With cameras ready to roll on the newly greenlit Untitled J&L Project, Wilmington is back in the film saddle again. Film commissioner Johnny Griffin is also “pretty hopeful” about the return of “The Summer I Turned Pretty” to shoot a third season in the area, and in discussions with studios about other possible projects. But he sees a possible cloud on the horizon.
That looming shade would be a possible strike by the Writers Guild of America. The 25,000-member union of film, TV and radio writers begins negotiations Monday with the Alliance of Motion Picture and Television Producers, which represents studios.
The WGA is chiefly concerned, according to a March 15 article in Bloomberg Business Week, that the rise of streaming services has significantly reduced the writers’ earnings. “Before streaming, writers could count on hefty residual payments – recurring royalties – from films and TV episodes rerunning on cable,” it stated.
But in the world of streaming, a writer’s work is judged by the number of clicks a film or show gets, or whether it’s a big hit, the piece continued. As a result, streaming platforms have often paid writers a flat fee with minimal bonuses if the show does extremely well. And that’s typically far less than what the writers would earn from a big theatrical hit.
“Every three years the Writers Guild contract comes up for renewal,” Griffin said last week. “It’s always a big deal. In 2017 [writers] went on strike, and we are back at that same situation. The contract expires in May. Meanwhile, some companies are not moving forward [with projects] because if you start and they strike, you have to shut down. It affects the whole industry.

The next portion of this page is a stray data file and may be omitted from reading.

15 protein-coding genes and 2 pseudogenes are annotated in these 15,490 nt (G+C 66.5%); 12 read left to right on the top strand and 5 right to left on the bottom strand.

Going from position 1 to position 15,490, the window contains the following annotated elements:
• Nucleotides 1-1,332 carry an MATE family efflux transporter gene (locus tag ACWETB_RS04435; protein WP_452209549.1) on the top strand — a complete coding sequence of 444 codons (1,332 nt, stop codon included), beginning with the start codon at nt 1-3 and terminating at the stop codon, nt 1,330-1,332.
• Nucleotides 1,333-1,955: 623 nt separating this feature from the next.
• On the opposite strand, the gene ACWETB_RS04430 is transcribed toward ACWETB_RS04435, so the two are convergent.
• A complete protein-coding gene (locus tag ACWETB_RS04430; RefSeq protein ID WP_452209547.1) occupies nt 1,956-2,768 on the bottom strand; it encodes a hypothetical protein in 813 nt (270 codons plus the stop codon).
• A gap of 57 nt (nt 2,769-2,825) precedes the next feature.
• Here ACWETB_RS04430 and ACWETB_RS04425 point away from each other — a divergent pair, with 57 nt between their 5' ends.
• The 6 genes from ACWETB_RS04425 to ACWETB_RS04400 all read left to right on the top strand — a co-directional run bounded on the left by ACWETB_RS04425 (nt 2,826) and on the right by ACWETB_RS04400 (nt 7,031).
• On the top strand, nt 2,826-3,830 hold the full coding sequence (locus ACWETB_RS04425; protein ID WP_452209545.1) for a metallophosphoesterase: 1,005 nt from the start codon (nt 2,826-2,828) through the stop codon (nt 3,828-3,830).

“I was in Los Angeles last week, Griffin continued. “Some companies are cautiously moving forward, but things are slower than what we would expect this time of year.”
Griffin also took advantage of an event in early February to plant a seed with state legislators as they consider top issues and funding priorities. At a breakfast hosted by Wilmington officials, he asked them to reconsider one aspect of the state’s Film and Entertainment grant: the cap imposed within the legislation on lead actor salaries. The current cap for a “highly compensated individual,” as the bill text calls it, is $1 million.
“We've had projects that we've gotten 75% to 80% down the pathway with recruitment, and all of a sudden we hit a snag, and at that point, the project leaves,” he said at that time. “And we're now seeing a $20, $30, $50 million project leave the community that could have been here except for that one part of the incentive."
Griffin offered a bit more detail in an interview last week.
“Actors fall into certain ranges,” he said. “There are $1 million, $3 million actors – it refers to the stature of the actor. We’ve had projects in the past that say, ‘Okay, we have a million-dollar actor,’ and move forward with filming in Wilmington. Then they call us back and say, ‘Now we have a $3 million actor.’ They had to pivot and go to Georgia or Louisiana.
“We're not saying make it open-ended,” he said. “Maybe we take the $1 million cap and move it up to $2 million or $3 million.”